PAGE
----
9 The Gospel According to Evangelical Postmodernism 11 When an Evangelical Postmodern speaks of when he became a Christian, you may wrongly interpret that to mean that he is referring to when he came to faith in Christ for eternal life. If an Evangelical Postmodern were to speak of his salvation, you would most likely be wrong to think that he was talking about his secure eternal destiny, or even his insecure eternal destiny. He would most likely be talking about the peace of mind he has experienced as a result of his encounter with God. I recommend you evangelize Evangelical Postmoderns. Don t assume they are merely confused believers. Ask them if they are sure that they will spend eternity in Jesus kingdom. When they indicate that they aren t sure of that (or anything at all), show them that this is what Jesus promises to all who simply believe in Him. When you evangelize an Evangelical Postmodern, you are essentially challenging their entire way of looking at the gospel, and indeed, of reality in general. You are calling for a radical paradigm shift. VIII. EVANGELICAL POSTMODERNISM HAS MADE SOME INROADS INTO THE GRACE MOVEMENT While very few in the Free Grace movement actually would call themselves Evangelical Postmoderns, some of the thinking of that movement has been embraced by some in the Free Grace movement. A. MY EXPERIENCE TELLS ME WHAT THE GOSPEL IS I ve heard the following statement many times from many Free Grace people: I know you need to believe A, B, and C (and you don t need to believe D, E, and F) to be born again because of my own experience. Free Grace people often point to their experience as the reason why they know what the saving message is. Yet our experience proves nothing. Our experience can be wrong. We determine what the saving message is not by our experience, but by what God has told us in His Word, especially what He told us in the only evangelistic book in Scripture, John s Gospel. Over the past few years there has been controversy in Free Grace circles over whether in order to be born again a person must believe that Jesus guarantees the believer everlasting life, irrevocable life, secure salvation.
10 12 Journal of the Grace Evangelical Society Spring 2007 I have noted with amazement that the arguments against everlasting life as a necessary truth for the new birth are often experiential, not biblical. Someone may argue along the following lines: I know you don t need to believe in the irrevocability of everlasting life to be born again because I was born again before I believed that the life I had was irrevocable. Or, someone might say: I know you don t need to believe in eternal security to be born again because my cousin was a wonderful Christian and he died without ever having believed in eternal security. The fact of the matter, however, is that one s experience may be wrong. The Bible is true. So if a person isn t born again until he believes that what he gets from Jesus is an irrevocable eternal destiny, then I should change my testimony to reflect the truth. I don t change the truth to conform to my testimony. How do you know your cousin never believed that? And how do you know that your cousin was a wonderful Christian? A person may be a wonderful religious person who is not yet born again. Or they may be a terrible person who is born again. We know someone is born again by what they believe, not by what they do. Of all people, we in the Free Grace movement should not be basing how we know someone is saved on their works. B. ALL BELIEFS ARE MIXED WITH DOUBTS I ve spoken with Free Grace people who say that belief and doubt can and do co-exist. Some have gone so far as to tell me that nothing we believe is something we are sure of, that everything we believe is something we also doubt. Free Grace people who hold this are basing this belief not on Scripture, but on experience. The Scriptures are clear that what we believe is what we are persuaded is true. Belief in the Bible is never something which we think may be true and may not be true. Belief and doubts are mutually exclusive in Scripture.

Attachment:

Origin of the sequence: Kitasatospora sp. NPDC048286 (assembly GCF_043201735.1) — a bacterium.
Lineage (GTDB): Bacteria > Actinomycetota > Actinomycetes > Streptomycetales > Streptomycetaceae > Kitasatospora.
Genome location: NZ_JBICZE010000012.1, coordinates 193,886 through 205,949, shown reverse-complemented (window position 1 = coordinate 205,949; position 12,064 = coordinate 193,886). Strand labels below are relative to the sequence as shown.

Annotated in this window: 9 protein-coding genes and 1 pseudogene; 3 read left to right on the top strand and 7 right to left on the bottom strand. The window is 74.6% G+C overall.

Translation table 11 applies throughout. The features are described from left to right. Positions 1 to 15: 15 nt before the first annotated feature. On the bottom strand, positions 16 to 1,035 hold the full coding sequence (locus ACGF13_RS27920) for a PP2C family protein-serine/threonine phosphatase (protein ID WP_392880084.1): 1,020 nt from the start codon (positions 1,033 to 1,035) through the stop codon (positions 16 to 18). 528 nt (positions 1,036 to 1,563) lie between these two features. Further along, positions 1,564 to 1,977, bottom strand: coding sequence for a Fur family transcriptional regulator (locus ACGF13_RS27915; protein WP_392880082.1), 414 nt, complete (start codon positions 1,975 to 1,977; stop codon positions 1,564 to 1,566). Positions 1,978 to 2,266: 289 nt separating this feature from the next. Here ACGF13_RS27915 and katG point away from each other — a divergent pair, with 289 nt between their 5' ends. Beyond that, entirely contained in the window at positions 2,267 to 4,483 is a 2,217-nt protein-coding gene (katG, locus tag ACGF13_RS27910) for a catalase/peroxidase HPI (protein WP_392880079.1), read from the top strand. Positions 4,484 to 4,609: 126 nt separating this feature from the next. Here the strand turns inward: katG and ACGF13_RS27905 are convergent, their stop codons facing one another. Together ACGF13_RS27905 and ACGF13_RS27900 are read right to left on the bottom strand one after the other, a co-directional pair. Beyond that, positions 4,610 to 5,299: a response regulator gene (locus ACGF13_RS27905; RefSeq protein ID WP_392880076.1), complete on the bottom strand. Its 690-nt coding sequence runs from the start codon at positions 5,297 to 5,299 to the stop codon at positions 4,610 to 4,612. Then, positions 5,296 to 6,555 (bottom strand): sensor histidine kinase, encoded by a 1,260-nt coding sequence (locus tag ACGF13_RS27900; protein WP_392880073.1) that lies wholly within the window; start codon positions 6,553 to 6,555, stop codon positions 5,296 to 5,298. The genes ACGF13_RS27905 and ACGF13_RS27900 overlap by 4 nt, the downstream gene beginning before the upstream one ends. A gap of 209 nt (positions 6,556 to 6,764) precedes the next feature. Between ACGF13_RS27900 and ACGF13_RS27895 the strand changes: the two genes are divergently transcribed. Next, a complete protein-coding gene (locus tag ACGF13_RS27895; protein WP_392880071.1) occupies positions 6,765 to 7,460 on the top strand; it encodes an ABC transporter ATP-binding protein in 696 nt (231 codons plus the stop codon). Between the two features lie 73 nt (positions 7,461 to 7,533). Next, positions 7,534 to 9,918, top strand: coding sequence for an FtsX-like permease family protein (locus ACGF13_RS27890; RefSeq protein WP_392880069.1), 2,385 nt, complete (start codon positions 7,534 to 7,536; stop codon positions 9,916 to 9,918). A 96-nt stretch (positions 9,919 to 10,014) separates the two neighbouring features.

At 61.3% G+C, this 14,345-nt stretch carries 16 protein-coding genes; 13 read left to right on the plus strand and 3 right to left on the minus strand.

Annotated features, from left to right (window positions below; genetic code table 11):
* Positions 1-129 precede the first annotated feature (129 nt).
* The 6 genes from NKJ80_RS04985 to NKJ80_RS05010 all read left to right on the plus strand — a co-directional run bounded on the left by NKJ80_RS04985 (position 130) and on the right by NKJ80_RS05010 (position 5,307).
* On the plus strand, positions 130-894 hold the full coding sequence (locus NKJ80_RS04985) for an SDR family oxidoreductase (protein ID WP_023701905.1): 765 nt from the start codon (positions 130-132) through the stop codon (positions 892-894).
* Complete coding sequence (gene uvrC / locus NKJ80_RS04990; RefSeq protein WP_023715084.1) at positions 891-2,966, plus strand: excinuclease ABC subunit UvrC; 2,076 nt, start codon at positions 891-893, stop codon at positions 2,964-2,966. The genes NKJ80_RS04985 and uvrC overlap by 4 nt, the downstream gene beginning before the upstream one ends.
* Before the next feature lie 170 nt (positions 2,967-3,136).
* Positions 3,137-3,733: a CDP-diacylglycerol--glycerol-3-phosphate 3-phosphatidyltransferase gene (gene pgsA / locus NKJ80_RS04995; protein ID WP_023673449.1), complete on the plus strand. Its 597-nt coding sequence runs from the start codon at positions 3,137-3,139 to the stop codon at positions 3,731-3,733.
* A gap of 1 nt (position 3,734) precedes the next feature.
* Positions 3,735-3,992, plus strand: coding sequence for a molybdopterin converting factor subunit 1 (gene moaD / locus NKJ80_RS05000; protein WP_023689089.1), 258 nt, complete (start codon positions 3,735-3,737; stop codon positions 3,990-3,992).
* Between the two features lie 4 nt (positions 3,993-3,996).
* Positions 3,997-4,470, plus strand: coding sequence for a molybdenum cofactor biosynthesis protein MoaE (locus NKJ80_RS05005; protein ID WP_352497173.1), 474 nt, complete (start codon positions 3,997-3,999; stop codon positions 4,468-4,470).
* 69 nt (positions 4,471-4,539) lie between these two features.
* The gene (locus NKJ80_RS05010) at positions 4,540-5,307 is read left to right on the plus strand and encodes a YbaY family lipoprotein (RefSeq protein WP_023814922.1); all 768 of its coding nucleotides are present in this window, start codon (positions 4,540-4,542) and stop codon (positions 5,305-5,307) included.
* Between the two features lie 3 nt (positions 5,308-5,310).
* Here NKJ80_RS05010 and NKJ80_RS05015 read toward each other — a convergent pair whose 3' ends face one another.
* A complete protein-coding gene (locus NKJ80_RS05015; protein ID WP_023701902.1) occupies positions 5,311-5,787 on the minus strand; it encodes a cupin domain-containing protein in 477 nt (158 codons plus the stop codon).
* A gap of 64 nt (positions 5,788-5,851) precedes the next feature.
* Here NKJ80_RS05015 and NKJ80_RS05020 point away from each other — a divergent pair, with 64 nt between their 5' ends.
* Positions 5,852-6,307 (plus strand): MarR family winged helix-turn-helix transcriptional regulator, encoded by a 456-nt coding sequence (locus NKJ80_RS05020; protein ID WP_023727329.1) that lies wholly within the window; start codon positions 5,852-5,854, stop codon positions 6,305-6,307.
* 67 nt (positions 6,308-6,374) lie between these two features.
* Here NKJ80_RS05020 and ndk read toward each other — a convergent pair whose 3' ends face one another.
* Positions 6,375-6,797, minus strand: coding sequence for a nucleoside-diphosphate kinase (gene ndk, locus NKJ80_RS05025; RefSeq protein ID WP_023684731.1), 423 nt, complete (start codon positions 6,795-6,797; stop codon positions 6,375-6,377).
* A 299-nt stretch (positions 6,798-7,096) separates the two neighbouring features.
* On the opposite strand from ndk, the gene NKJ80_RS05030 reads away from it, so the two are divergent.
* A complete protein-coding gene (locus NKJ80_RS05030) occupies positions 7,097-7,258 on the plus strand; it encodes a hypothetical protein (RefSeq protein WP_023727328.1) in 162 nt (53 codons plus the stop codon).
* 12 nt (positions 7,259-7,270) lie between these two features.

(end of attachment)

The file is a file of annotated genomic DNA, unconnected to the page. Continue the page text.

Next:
11 The Gospel According to Evangelical Postmodernism 13 I have written elsewhere about the little faith and great faith passages. 15 Those passages do not teach degrees of faith in a given proposition. They teach that some propositions are harder to believe than others. My point is that when a Free Grace person says that we can believe something and also doubt that same something, he is being Postmodern and he is actually denying the Free Grace position. The Free Grace position depends on the certainty of our beliefs. Obviously assurance cannot be of the essence of saving faith if we cannot be certain of our eternal destiny until we die. IX. CONCLUSION: THE GOSPEL ACCORDING TO EVANGELICAL POSTMODERNITY IS NOT THE GOSPEL OF JESUS CHRIST The good news that Jesus Christ preached is found in verses like John 3:16, John 5:24, and John 6:47. Jesus promises everlasting life, life that can never be lost, to all who believe in Him. While there is a present benefit to the believer, that benefit is not an ordered life, a cleaner planet, or more joy and peace. The present benefit is that the believer has God s irrevocable life and that life is one which is full of great potential. The emphasis in what Jesus gives, however, is on the eternality of the life. It never ends. It goes beyond the grave. Jesus promises a new glorified body to the believer (John 11:25). And He promises a new earth in which righteousness dwells (Revelation 21 22). The gospel of Postmodernism isn t even vaguely close to the gospel of Jesus Christ. Evangelical Postmoderns have abandoned propositional truth found in the Bible and with it they have abandoned the promise of everlasting life that Jesus makes for those who simply believe in Him. In place of believing in Jesus for everlasting life is surrendering to God for an ordered, transformed life here and now. When man creates his own gospel, the resulting message is not good news at all. The gospel of Evangelical Postmodernism is bad news. 15 Bob Wilkin, Should We Rethink the Idea of Degrees of Faith? Journal of the Grace Evangelical Society 19:37 (Autumn 2006): 3-21.